"To those who waited frightened and in pain, NWAS apologies," she said.
She said the service also accepted that proper stretchers should have been used to remove casualties and NWAS admitted that "purpose-designed stretchers were available and were not properly considered and/or deployed on the night".
"It would clearly have been more dignified and efficient for the injured to have been extricated from the City Room using such stretchers," she said, adding that there should also have been stretchers available on-site at the arena.
She said NWAS also acknowledged that "communications with the other emergency services fell short of expectations".
The service was "committed to putting into practice" lessons learnt from the night, she said, and to ensuring that in the "grim reality" of another terrorist attack, the "response was improved".
However, she said NWAS denied making any mistakes that contributed to the deaths of John Atkinson, 28, and eight-year-old Saffie-Rose Roussos.
Ms Roberts said contrary to earlier evidence, the ambulance service believed Saffie-Rose's injuries were unsurviveable and the paramedics who treated her "acted reasonably and appropriately in extremely difficult circumstances".
She said NWAS accepted John Atkinson could have survived if catastrophic bleeding had been stemmed within 40 minutes of the explosion, but the "evidence demonstrates that such treatment could not reasonably have been provided by NWAS during that period of time".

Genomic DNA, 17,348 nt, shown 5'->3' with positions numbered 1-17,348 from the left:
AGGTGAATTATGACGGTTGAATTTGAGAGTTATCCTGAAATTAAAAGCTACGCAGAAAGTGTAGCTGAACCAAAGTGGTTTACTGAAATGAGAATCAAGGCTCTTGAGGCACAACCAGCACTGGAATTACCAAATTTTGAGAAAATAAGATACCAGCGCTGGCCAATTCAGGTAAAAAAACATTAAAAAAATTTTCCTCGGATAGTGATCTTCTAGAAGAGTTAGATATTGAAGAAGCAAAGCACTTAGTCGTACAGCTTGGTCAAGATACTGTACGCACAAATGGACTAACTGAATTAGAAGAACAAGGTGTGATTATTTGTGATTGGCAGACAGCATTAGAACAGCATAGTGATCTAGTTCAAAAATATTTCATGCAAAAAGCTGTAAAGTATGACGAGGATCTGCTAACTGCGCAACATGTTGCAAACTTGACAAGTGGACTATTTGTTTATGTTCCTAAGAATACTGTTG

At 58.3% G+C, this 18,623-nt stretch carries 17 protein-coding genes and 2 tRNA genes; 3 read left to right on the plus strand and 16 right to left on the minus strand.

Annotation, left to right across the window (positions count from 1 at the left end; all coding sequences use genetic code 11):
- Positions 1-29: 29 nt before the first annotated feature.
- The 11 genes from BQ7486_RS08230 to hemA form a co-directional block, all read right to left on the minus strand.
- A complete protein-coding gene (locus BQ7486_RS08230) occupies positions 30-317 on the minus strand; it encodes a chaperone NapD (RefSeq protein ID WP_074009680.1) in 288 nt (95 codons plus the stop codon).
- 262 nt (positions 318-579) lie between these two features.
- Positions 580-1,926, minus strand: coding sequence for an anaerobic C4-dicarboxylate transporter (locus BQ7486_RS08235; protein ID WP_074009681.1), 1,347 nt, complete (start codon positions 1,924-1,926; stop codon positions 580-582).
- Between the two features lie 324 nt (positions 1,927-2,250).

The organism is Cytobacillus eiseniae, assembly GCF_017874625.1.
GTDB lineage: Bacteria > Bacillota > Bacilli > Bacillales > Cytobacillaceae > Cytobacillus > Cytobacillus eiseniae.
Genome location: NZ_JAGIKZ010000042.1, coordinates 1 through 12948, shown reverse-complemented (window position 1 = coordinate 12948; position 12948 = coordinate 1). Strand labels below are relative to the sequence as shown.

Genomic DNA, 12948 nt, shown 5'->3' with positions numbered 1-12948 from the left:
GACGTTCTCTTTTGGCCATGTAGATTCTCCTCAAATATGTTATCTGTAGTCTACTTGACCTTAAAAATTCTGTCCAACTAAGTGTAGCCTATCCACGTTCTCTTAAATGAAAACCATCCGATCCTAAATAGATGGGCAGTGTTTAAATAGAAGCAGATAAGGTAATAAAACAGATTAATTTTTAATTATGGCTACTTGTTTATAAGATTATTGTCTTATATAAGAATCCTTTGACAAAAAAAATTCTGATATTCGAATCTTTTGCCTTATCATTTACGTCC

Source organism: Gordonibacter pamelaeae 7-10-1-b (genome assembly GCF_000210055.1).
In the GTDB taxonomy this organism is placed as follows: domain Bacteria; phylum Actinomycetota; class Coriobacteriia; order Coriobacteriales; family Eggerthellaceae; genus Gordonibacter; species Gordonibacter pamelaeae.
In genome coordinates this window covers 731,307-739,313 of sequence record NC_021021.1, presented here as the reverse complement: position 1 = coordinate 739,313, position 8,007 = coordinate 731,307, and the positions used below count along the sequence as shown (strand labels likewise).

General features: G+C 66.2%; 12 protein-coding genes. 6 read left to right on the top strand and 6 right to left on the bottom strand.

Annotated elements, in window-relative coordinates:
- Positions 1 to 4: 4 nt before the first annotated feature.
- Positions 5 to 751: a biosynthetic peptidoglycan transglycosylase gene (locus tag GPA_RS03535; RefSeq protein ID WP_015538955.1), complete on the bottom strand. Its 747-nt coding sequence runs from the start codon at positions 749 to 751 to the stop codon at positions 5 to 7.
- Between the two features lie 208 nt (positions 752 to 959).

The inquiry was also told the failure of Greater Manchester Fire and Rescue Service (GMFRS) on the night of the attack was "a source of enduring regret" to the service.
Major command and communication problems meant fire crews were not deployed to the incident until more than two hours after the bomb exploded.
Andrew Warnock QC said GMFRS was "sincerely sorry that it let down those injured in and affected by the attack at the time when they needed it most".
The court was told the "entire fire service response stalled" because the initial fire commander could not contact of his police counterpart by telephone.
Mr Warnock said fire commanders on the night "laboured under the impression that an active shooter was at large" but he accepted that the fire service response "could fairly be described as risk averse".
He told the hearing that GMFRS was "seeking to learn lessons" from the failures and said many changes and improvements had been made.
The inquiry also heard North West Fire Control (NWFC) accepted it was "responsible for significant communication failures" which affected the mobilisation of firefighters.
Robert Smith QC said NWFC "unreservedly apologises to all those who've been affected" and expressed its "sincere regret for those mistakes".
However, he said the fire control room "acted reasonably and appropriately" in deciding not to mobilise crews straight to the arena, because of the possible threat of further attacks.
Operators instead opted to contact a fire commander for advice.
The inquiry continues.